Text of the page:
Back with bite: Lister returns with raucous LFT-C
The new LFT-C delivers the Lister name into the modern world with force
In today’s age of slick, robot ridden production lines, it’s difficult to imagine a time when the motor industry was run by a few oily-fingered engineers. Creating cars in post-war Britain was very much a cottage industry, synonymous with well-known names like Cooper, Chapman and Lyons. In 1954, one Brian Lister gave his name to a company that might have been less prominent, but which had no less influence on the era’s racing scene.
Fast forward 65 years and Lister is back to rude health after a couple of spells in the wilderness. Now in its third era, the Cambridge-based company is owned by the Whittaker family and specialises in producing limited edition sports cars and recreations of the iconic 1950s racer, the Lister Knobbly, so called for its bulbous wheelarches. The company is also back in the road car arena with its latest model, the 666bhp LFT-C delivering the Lister name into the modern world with force.
Based on Jaguar’s F-Type convertible, the LFT-C is a tweaked, twisted and wild twin of the British-made two-seater, boasting additional power and much more drama than the majority of its peers. Helping it reach 62mph from standing in just 3.2-seconds and a top speed of 205mph is an upgraded supercharger, intercooler, air filter and engine management system, which is attached to its gutsy, factory-fitted 5.0-litre V8 engine. The result is brutal performance and theatre, as the drop top sounds its way to 100mph in under seven seconds. The project was aptly named Thunder before it took its current arrangement of letters.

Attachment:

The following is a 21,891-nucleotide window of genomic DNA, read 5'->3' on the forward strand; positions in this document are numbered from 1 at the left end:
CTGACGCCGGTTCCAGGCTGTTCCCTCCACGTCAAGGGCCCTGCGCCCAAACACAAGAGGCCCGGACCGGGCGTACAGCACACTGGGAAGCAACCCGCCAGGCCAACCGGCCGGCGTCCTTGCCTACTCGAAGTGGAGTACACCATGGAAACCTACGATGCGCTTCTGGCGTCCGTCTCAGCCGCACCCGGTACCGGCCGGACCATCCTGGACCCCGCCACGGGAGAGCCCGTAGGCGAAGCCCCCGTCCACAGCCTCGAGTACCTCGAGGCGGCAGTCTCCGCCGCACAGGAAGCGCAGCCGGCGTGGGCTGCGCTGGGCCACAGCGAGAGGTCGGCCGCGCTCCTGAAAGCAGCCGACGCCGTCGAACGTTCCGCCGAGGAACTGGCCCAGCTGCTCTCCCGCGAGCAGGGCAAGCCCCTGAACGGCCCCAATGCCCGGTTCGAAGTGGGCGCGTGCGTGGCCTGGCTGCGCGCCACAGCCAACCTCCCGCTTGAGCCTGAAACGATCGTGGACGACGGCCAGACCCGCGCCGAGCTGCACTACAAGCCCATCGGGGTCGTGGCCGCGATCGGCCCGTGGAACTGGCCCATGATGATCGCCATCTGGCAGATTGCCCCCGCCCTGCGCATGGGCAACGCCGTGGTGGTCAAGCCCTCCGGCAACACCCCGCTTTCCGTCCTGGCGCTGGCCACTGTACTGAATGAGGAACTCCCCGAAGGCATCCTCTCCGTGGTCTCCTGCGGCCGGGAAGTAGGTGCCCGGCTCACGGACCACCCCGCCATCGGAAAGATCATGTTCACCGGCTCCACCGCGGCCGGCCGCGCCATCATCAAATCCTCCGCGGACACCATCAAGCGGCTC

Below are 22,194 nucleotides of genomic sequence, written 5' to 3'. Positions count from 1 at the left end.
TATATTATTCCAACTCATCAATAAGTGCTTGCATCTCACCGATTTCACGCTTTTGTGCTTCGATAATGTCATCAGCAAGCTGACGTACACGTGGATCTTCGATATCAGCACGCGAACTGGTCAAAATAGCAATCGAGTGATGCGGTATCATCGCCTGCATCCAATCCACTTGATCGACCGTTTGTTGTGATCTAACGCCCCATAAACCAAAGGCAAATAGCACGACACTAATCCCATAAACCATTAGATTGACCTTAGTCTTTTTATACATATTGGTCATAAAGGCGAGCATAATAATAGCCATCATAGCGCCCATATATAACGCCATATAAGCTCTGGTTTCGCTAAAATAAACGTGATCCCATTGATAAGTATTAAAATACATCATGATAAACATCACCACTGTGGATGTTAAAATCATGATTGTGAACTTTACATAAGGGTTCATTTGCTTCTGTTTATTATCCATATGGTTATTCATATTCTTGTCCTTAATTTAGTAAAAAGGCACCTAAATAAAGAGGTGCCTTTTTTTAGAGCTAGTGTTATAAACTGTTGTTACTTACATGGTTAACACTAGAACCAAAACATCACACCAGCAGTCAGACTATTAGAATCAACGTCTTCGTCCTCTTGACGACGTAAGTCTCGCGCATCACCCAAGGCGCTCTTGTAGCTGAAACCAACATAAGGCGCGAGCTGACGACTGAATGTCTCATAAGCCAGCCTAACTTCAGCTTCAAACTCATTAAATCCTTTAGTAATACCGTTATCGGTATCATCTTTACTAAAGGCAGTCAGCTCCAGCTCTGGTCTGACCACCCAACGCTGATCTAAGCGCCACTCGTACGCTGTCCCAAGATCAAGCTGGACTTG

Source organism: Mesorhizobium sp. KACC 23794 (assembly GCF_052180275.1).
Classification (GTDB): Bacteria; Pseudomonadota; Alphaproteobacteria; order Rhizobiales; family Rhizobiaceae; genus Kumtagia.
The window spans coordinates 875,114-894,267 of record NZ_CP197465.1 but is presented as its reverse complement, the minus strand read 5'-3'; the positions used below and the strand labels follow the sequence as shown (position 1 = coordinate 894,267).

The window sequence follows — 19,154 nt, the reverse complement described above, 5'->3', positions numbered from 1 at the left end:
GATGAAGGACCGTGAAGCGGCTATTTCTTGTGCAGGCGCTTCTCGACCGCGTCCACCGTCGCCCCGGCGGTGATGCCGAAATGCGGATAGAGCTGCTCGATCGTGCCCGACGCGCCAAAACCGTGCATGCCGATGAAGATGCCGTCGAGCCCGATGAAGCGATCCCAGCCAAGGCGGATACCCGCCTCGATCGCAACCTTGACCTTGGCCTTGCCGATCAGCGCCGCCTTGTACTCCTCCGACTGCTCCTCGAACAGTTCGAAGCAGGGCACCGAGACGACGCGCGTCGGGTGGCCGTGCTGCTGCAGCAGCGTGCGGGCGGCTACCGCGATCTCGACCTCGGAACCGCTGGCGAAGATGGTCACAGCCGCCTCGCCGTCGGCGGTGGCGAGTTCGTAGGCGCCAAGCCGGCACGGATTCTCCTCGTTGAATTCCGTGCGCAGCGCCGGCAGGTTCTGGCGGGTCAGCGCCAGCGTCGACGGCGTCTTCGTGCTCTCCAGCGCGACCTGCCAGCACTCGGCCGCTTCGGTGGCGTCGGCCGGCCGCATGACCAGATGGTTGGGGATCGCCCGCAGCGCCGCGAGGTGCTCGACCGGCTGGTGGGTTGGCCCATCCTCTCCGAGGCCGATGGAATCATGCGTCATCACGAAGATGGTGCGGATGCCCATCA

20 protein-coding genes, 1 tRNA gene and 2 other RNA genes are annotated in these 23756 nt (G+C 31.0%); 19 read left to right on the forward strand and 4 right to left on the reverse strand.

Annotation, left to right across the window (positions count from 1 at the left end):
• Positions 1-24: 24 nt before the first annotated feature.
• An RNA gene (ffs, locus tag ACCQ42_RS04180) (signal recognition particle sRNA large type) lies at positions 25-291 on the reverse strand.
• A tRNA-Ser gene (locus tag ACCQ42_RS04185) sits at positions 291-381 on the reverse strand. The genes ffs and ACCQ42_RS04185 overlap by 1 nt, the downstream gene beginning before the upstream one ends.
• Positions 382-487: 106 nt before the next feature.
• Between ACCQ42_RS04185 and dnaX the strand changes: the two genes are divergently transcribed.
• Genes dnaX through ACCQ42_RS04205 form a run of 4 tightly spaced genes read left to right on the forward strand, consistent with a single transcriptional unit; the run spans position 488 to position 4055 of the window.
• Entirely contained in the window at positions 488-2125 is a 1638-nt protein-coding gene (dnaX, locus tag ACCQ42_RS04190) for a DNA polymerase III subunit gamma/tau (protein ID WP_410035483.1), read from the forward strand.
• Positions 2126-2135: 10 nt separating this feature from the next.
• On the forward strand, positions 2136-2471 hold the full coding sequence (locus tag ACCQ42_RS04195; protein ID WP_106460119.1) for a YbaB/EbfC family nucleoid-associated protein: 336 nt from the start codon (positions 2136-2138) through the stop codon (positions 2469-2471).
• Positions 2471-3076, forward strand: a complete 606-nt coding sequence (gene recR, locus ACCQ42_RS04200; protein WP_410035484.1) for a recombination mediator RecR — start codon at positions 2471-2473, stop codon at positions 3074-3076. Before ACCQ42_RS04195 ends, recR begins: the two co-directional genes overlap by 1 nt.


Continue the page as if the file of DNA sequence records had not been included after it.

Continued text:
On the inside, Lister employed Scottish interior trimmers Bridge of Weir to design the LFT-C’s bespoke Nappa Leather interior, which can be ordered in no less than 36 colours, while everything from the doors to the roof lining and steering wheel are hand stitched. Excluding the custom embroidery and new leather, the LFT-C’s cabin is identical to the F-Type’s in every other aspect. Even the pouncing Jaguar logo sits proudly in the middle of the steering wheel.
With regard to Ian Callum’s original F-Type exterior design, Lister has made respectful alterations, most notably the deep, carbon-fibre front splitter, which sits speed-bump-crunchingly low at the front. More carbon is used for the bonnet vents, side-skirts and new rear diffuser, which houses the tips of the louder, bespoke exhaust system. Completing the package are a set of four 21-inch rims and adjustable suspension, which gives the LFT-C a menacing stance to match its hostile performance.
While 99 LFT coupes are planned for production, only 10 of its convertible siblings will be made, which makes the LFT-C a very rare car indeed. For that level of exclusivity, prices start at a hefty £139,000 before any optional extras, although cost is unlikely to be a concern for avid car collectors investing in Lister’s latest creation.
As a small and specialist British car maker with a strong motorsport pedigree, the LFT-C is an outlandish, rare and collectable tribute to the small group of pioneers, inventors and cottage creators who made the British car industry what it is today. With each Lister made at the company’s headquarters in Cambridge, the LFT-C is a reassuring reminder that the eccentricity behind Britain’s car industry is still alive and well. §